A video camera showing proceedings in the double murder trial of former New England Patriots tight end Aaron Hernandez was shut off after inadvertantly showing the faces of jurors on Tuesday, a day after the jury was instructed to go home as a judge considered new evidence presented by Hernandez's defense attorneys.
Before the cameras were shut off, jurors were shown graphic photos of the 2012 crime scene, including one of the BMW the victims were in when they were gunned down at a South End stoplight.
Prosecutors accuse Hernandez of fatally shooting Daniel de Abreu and Safiro Furtado as he rode in a silver Toyota 4Runner.
One of the victim's family members also left the courtroom after becoming distraught when she saw photos of bullets and blood near the BMW.
Boston Police Sgt. Daniel Duff explained for hours on Tuesday the painstaking process of photographing the scene, including the photo of a cell phone one of the victims died holding; however, Hernandez's defense said these photos were taken too late - an hour and a half after the shooting - suggesting that was plenty of time for detectives to bungle the investigation.
Another witness, a security guard at a nearby nightclub, also took the stand Tuesday to describe how he heard gunfire from the shooting and arrived at the scene before first responders.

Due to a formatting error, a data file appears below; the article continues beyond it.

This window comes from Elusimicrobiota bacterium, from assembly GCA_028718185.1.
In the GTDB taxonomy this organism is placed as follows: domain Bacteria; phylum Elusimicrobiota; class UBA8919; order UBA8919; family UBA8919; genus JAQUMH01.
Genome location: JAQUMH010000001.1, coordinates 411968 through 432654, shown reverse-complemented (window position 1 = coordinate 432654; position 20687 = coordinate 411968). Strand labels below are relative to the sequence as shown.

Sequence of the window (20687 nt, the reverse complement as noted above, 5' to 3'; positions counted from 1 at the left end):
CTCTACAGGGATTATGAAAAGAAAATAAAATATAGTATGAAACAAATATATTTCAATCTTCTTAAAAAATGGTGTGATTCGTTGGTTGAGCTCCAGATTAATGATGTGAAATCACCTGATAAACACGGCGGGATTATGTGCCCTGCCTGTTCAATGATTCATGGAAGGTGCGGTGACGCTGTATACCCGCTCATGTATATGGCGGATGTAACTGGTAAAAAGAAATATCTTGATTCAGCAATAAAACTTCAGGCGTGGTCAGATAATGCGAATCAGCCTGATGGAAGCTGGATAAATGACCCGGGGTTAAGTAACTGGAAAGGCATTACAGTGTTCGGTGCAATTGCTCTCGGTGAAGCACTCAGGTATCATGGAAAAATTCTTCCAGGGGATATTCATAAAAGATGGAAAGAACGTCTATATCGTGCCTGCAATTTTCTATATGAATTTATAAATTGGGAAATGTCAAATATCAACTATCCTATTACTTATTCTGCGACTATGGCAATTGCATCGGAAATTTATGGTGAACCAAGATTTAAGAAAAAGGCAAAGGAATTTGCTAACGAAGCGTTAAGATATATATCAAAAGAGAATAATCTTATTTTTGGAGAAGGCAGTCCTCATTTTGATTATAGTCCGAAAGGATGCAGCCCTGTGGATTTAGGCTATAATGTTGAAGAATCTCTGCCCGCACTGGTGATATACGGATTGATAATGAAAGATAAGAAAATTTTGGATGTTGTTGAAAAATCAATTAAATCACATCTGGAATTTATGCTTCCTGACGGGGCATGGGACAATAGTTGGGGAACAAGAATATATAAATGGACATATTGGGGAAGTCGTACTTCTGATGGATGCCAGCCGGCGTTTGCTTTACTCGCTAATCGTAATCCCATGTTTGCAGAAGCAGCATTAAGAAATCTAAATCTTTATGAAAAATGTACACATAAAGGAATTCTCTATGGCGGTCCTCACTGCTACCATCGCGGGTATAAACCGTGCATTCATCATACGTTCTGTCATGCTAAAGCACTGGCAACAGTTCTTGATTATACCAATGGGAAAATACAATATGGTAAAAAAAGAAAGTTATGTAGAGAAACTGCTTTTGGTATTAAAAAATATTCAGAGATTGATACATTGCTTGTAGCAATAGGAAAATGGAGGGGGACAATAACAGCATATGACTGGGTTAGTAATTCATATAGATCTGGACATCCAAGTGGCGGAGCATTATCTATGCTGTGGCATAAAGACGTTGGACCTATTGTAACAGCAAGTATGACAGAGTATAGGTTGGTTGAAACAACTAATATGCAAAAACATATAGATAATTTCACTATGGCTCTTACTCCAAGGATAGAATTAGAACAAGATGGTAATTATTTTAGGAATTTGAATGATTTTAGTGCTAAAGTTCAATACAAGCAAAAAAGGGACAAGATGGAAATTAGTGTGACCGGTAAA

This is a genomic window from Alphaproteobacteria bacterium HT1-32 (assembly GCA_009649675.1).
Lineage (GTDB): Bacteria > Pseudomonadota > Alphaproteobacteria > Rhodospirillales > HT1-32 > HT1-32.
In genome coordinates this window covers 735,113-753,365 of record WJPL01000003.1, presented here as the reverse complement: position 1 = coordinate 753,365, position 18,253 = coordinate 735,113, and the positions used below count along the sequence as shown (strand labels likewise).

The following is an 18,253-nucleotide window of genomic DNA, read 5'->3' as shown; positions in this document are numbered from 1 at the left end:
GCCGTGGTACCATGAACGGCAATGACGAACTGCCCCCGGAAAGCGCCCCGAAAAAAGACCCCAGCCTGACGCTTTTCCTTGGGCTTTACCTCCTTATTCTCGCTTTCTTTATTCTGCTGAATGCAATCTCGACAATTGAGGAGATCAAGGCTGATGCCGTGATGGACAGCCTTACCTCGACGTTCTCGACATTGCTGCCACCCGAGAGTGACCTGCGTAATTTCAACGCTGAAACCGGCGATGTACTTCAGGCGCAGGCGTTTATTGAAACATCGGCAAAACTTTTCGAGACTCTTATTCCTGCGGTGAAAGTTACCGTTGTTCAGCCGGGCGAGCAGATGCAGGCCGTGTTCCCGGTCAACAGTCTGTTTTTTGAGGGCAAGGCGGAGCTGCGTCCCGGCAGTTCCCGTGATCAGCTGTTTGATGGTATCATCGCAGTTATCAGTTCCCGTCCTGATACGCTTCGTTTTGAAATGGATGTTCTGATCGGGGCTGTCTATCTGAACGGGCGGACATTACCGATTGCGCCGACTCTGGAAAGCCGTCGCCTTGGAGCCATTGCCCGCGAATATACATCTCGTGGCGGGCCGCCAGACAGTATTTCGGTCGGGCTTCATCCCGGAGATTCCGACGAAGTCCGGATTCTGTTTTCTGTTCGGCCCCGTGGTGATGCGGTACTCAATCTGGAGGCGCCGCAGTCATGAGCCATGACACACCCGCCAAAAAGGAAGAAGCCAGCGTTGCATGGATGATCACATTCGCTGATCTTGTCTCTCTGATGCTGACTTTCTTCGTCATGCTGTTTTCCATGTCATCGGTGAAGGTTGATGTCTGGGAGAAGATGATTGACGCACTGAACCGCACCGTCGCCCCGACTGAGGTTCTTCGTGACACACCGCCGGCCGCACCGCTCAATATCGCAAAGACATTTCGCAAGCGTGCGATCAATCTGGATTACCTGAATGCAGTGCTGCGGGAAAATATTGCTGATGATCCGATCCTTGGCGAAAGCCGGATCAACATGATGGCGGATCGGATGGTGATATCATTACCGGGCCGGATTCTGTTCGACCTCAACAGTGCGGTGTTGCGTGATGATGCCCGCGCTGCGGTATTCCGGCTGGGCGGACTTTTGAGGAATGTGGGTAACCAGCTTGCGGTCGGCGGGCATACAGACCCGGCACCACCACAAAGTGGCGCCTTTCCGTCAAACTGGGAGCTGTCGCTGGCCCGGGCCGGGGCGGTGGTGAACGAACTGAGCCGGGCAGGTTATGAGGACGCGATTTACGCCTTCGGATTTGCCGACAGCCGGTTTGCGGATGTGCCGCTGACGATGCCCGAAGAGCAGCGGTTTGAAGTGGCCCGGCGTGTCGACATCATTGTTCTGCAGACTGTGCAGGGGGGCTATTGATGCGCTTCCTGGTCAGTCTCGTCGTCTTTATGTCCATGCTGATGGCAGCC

After jurors were dismissed for the day on Monday, the judge heard testimony from a street sweeper who was at the scene of the crime.
Hernandez's attorneys said the man, Warren McMaster, is telling a different story than what he told police, saying his rights were violated.
McMaster told the judge he was threatened by police detectives when he was interviewed after the double murder.
He also claimed he passed right by the crime scene, telling investigators he saw a white SUV with a woman in the area. That description does not match Hernandez.
Defense attorneys questioned police detectives Monday, trying to prove it's possible McMaster's story is true because there is no evidence proving otherwise.
Choosing not to halt the trial as he considers the motion, the judge took the defense team's motion to dismiss under advisement and has yet to issue a ruling.